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Documenting the past for a more peaceful future

Thousands of people around the world are imprisoned, tortured or executed for political reasons. Left undocumented, these actions are often met with denial, revisionism and impunity for those who commit them, threatening democracy, peaceful coexistence and human development.

Examining the case of Chile and the unprecedented documentation work undertaken by civil society organisations during the Pinochet dictatorship, an international research team has shown how the act of documentation itself is an important mode of resistance to human rights violations. Working closely with human rights advocacy organisations, Newton funded researchers plan to increase the availability of information about human rights violations and inform policy and practice in this important area in Colombia and Mexico.

Documentation and record-keeping is an essential part of seeking truth and justice. It allows affected societies to appreciate – often for the first time – the depth and scale of the trauma suffered by fellow citizens. Both for Colombia and Mexico, this new line of research, virtually unexplored until now, is a decisive contribution to human rights movements. This study will produce recommendations to enhance the registration policy and processes currently underway in Colombia and Mexico, and the results will be shared with human rights organisations to improve registry and documentation systems globally.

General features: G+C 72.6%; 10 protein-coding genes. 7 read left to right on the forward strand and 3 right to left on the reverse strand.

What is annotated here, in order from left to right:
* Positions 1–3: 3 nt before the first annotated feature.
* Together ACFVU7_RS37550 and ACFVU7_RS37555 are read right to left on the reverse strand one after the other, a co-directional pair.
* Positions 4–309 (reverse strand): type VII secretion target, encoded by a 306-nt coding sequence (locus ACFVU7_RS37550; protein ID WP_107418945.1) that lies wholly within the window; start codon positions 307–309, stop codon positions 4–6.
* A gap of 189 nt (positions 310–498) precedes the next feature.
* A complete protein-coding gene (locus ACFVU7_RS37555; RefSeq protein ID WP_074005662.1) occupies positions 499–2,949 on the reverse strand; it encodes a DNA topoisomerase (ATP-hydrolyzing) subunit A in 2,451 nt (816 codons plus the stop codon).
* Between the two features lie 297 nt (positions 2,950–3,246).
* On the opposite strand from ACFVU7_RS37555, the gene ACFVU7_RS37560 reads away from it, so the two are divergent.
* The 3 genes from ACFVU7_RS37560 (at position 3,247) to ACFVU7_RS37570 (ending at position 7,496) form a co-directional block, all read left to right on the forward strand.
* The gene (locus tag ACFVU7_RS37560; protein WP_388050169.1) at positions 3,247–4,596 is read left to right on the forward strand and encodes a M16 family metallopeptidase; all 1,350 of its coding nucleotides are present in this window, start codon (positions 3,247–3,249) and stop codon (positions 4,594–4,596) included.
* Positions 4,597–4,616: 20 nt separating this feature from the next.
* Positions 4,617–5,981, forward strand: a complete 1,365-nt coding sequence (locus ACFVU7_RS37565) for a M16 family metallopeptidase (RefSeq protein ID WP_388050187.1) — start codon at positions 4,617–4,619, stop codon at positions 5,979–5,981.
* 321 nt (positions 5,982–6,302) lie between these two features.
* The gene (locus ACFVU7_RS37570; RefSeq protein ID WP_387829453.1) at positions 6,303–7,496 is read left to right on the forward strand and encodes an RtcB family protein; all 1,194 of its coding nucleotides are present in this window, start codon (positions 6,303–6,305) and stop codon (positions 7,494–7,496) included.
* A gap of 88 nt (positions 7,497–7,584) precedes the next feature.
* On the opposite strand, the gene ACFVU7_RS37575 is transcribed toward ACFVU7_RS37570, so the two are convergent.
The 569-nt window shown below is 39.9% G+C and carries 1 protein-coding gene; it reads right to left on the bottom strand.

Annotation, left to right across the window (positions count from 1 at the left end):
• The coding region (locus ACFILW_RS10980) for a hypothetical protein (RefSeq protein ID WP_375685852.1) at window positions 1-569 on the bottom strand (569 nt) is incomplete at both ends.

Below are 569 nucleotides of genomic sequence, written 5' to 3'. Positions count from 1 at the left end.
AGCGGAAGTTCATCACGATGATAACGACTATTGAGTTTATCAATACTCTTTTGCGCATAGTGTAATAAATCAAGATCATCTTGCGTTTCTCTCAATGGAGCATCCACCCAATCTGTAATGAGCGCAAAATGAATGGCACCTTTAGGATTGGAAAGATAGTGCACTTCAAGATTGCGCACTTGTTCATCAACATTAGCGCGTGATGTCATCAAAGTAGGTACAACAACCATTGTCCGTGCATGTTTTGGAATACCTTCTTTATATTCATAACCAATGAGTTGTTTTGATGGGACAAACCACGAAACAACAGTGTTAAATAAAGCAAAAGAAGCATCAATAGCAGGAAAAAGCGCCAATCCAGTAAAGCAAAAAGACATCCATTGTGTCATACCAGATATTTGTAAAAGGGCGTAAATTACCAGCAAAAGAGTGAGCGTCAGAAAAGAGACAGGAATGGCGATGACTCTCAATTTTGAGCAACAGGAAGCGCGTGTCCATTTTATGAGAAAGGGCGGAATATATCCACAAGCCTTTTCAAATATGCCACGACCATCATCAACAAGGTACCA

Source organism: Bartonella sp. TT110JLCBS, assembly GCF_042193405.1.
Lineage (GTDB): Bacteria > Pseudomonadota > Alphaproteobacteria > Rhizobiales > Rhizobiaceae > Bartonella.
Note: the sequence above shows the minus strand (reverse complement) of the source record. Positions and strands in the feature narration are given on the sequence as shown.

Long term, increased documentation will help societies confront and learn from political violence and protect fundamental human rights – a basic condition for peace, sustainable governance and sustainable human and economic development in any society. Crucially, it will support public policy and measures that help us to move towards a more peaceful future.

"Undertaking our research internationally through the Newton Fund will help us protect human rights in the Latin American region and beyond." 

Dr Oriana Bernasconi, Associate Professor, Alberto Hurtado University


Political technologies of memory: a genealogy of the devices of registration and denunciation of human rights violations under the military dictatorship in Chile (1973- 2013)

Project leads: Professor Vikki Bell, Professor of Sociology, Goldsmiths and Dr Oriana Bernasconi, Associate Professor, Department of Sociology, Alberto Hurtado University

Delivery partners: Arts and Humanities Research Council and the National Commission for Scientific and Technological Research (CONICYT)